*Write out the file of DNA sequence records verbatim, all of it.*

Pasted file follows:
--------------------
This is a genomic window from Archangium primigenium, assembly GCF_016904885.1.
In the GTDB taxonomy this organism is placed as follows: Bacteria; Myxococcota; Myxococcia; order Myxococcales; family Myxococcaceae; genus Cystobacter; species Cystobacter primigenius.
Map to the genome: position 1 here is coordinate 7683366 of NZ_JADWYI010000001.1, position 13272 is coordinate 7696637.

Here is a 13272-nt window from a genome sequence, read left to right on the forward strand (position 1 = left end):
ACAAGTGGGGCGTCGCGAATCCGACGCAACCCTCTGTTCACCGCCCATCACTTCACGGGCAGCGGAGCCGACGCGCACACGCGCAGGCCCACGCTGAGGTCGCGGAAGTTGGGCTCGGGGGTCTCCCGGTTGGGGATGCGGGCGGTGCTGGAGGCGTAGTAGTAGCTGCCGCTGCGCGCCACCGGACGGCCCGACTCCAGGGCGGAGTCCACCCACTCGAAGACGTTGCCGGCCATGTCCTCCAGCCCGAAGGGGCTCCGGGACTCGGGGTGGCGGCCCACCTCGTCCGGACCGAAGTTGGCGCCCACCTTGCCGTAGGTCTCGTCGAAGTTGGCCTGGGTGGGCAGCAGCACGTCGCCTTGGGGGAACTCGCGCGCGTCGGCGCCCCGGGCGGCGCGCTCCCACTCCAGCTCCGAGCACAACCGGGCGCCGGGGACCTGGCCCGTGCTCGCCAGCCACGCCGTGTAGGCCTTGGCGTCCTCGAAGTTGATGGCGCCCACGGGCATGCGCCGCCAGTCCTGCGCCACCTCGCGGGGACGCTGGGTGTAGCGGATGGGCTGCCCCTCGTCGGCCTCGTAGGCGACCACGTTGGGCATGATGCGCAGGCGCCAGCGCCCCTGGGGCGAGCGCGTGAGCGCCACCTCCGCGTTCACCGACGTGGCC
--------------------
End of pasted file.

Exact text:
This is a genomic window from Archangium primigenium, assembly GCF_016904885.1.
In the GTDB taxonomy this organism is placed as follows: Bacteria; Myxococcota; Myxococcia; order Myxococcales; family Myxococcaceae; genus Cystobacter; species Cystobacter primigenius.
Map to the genome: position 1 here is coordinate 7683366 of NZ_JADWYI010000001.1, position 13272 is coordinate 7696637.

Here is a 13272-nt window from a genome sequence, read left to right on the forward strand (position 1 = left end):
ACAAGTGGGGCGTCGCGAATCCGACGCAACCCTCTGTTCACCGCCCATCACTTCACGGGCAGCGGAGCCGACGCGCACACGCGCAGGCCCACGCTGAGGTCGCGGAAGTTGGGCTCGGGGGTCTCCCGGTTGGGGATGCGGGCGGTGCTGGAGGCGTAGTAGTAGCTGCCGCTGCGCGCCACCGGACGGCCCGACTCCAGGGCGGAGTCCACCCACTCGAAGACGTTGCCGGCCATGTCCTCCAGCCCGAAGGGGCTCCGGGACTCGGGGTGGCGGCCCACCTCGTCCGGACCGAAGTTGGCGCCCACCTTGCCGTAGGTCTCGTCGAAGTTGGCCTGGGTGGGCAGCAGCACGTCGCCTTGGGGGAACTCGCGCGCGTCGGCGCCCCGGGCGGCGCGCTCCCACTCCAGCTCCGAGCACAACCGGGCGCCGGGGACCTGGCCCGTGCTCGCCAGCCACGCCGTGTAGGCCTTGGCGTCCTCGAAGTTGATGGCGCCCACGGGCATGCGCCGCCAGTCCTGCGCCACCTCGCGGGGACGCTGGGTGTAGCGGATGGGCTGCCCCTCGTCGGCCTCGTAGGCGACCACGTTGGGCATGATGCGCAGGCGCCAGCGCCCCTGGGGCGAGCGCGTGAGCGCCACCTCCGCGTTCACCGACGTGGCC